TODAY: NAEP consists of two distinct assessment programs that use different data-collection procedures, samples of students, test instruments, and reporting practices. “Trend NAEP” is a collection of reading, mathematics, writing, and science items that have been administered many times over the past three decades to a nationally representative sample of, on average, 5,000 students per subject per age. Results are reported for students at ages 9, 13, and 17 in math, reading, and science, and, until recently, in grades 4, 8, and 11 in writing.

To maintain the trend lines, the tests and their administration have changed very little over 30 years. The long-term trend assessment is scheduled to be administered once every four years; it will be given next in 2004, 2008, and 2012. In 1999, the governing board decided to discontinue the long-term-trend testing for writing because the data were no longer reliable.

“Main NAEP” periodically measures achievement in reading, math, science, writing, U.S. history, civics, geography, the arts, and other subjects in grades 4, 8, and 12. Main NAEP is designed to evolve over time to reflect changes in curriculum and instruction. For example, in math, students now use electronic calculators to answer some test questions. Because the tests change periodically, they can generate only short-term trends, over about a decade.

Main NAEP has two components, “national NAEP” and “state NAEP.” National NAEP assesses a nationally representative sample of about 15,000 students per subject per grade in grades 4, 8, and 12. Most subjects are not tested more often than once every four years. National NAEP occasionally includes “special studies” that are designed to gather information on particular aspects of students’ achievement, such as their oral- reading fluency, that do not rely on large-scale testing instruments.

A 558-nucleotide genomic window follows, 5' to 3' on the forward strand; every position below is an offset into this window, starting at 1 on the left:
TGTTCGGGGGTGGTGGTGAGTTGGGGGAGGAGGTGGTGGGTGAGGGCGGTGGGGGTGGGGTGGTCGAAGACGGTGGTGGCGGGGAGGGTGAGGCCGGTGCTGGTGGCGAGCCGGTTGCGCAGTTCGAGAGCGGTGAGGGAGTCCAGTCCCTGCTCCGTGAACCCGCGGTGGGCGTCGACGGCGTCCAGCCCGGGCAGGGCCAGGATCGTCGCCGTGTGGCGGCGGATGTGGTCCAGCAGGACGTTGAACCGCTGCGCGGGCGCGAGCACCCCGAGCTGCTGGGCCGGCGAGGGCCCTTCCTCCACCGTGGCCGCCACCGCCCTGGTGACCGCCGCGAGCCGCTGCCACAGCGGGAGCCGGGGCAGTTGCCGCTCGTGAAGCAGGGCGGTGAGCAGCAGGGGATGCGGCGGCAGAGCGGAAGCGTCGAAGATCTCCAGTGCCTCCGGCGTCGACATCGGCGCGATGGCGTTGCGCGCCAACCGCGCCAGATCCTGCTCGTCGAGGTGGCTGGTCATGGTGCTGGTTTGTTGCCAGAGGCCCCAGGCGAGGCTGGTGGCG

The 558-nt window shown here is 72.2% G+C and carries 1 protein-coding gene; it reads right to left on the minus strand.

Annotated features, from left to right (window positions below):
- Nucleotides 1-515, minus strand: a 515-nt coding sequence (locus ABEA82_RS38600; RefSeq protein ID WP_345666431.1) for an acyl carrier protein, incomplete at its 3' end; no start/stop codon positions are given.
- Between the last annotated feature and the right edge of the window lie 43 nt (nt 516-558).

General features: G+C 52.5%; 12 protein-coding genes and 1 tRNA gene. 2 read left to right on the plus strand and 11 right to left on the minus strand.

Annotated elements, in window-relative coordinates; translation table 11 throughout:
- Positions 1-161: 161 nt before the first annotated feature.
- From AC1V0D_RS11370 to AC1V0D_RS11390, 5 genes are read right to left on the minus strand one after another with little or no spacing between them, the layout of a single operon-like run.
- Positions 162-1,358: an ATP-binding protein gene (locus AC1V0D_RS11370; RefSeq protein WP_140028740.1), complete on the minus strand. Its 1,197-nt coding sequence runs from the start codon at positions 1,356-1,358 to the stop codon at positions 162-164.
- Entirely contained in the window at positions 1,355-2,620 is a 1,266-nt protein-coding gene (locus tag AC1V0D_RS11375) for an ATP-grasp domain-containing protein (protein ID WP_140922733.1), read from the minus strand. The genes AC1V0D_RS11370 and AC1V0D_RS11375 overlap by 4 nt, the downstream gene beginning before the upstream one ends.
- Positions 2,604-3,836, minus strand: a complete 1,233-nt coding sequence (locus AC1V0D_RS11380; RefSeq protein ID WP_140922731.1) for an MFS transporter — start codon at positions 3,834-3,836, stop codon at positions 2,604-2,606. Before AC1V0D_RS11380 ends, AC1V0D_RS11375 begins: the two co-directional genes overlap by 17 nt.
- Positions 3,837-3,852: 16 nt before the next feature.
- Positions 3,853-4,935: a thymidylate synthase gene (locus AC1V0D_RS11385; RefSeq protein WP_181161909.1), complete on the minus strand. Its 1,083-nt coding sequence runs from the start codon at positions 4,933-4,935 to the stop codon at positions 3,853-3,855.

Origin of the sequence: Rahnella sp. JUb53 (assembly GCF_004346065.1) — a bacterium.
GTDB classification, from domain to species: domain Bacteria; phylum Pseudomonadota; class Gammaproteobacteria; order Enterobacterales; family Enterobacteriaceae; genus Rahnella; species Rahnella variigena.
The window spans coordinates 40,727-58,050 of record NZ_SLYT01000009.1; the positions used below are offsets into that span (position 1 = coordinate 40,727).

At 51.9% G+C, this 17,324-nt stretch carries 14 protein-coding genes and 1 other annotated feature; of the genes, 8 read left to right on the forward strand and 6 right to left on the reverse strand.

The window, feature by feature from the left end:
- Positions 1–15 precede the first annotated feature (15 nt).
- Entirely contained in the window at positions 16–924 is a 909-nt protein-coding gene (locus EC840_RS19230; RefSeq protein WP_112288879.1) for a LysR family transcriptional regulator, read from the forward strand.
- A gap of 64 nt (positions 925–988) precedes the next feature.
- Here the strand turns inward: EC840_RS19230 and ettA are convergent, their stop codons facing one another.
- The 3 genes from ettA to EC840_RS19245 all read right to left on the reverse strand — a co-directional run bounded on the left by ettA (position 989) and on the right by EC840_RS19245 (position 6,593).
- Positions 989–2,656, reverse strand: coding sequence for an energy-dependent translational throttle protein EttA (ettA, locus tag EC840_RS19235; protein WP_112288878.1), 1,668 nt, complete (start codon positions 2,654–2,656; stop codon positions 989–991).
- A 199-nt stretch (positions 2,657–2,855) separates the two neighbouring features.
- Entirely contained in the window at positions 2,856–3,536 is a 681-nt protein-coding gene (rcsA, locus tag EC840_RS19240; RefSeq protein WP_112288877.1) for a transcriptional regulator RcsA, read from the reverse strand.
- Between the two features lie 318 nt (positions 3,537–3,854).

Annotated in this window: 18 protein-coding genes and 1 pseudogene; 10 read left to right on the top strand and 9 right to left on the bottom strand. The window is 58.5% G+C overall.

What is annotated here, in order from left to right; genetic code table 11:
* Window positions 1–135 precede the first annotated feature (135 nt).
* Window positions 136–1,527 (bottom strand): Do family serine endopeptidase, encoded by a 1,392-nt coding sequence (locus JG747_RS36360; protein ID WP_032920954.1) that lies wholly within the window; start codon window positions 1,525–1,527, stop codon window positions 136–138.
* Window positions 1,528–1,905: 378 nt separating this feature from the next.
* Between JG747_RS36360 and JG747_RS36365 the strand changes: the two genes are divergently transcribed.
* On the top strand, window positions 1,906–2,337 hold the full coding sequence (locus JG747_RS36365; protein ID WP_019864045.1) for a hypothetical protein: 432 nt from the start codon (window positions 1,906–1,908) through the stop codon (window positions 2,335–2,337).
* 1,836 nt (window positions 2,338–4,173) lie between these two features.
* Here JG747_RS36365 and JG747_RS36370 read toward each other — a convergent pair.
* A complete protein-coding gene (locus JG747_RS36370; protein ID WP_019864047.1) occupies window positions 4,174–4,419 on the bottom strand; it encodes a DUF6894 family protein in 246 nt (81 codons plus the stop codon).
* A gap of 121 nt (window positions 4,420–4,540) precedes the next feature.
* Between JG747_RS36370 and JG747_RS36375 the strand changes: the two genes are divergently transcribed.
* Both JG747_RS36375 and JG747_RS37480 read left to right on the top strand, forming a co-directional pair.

State NAEP is administered to state-representative samples of about 2,500 students per subject per grade in each participating state. It is given only in grades 4 and 8 in reading, writing, math, and science (although it has not always been given in both grades in each of those subjects).

In addition to the testing instruments, each student who participates in NAEP answers a number of noncognitive, or background, questions about issues related to academic achievement, such as the number of hours spent watching television or completing homework. Questions on school characteristics and policies are also asked of principals at participating schools.

Into the future: The “No Child Left Behind” Act of 2001, a reauthorization of the Elementary and Secondary Education Act, made several key changes to NAEP. Beginning in 2002-03, every state must participate in biennial state NAEP assessments in math and reading. Districts that receive federal Title I money must participate in NAEP if they are selected as part of the NAEP sample. In the past, states picked up the extra cost of training teachers and bringing in additional personnel to administer state NAEP. Under the new federal law, both the sampling and administration for national and state NAEP are combined, and the federal government picks up the full cost. The first combined national and state sample, which is in the field right now, includes about 100,000 students per subject per grade.

—Lynn Olson

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A version of this article appeared in the March 13, 2002 edition of Education Week as A NAEP Primer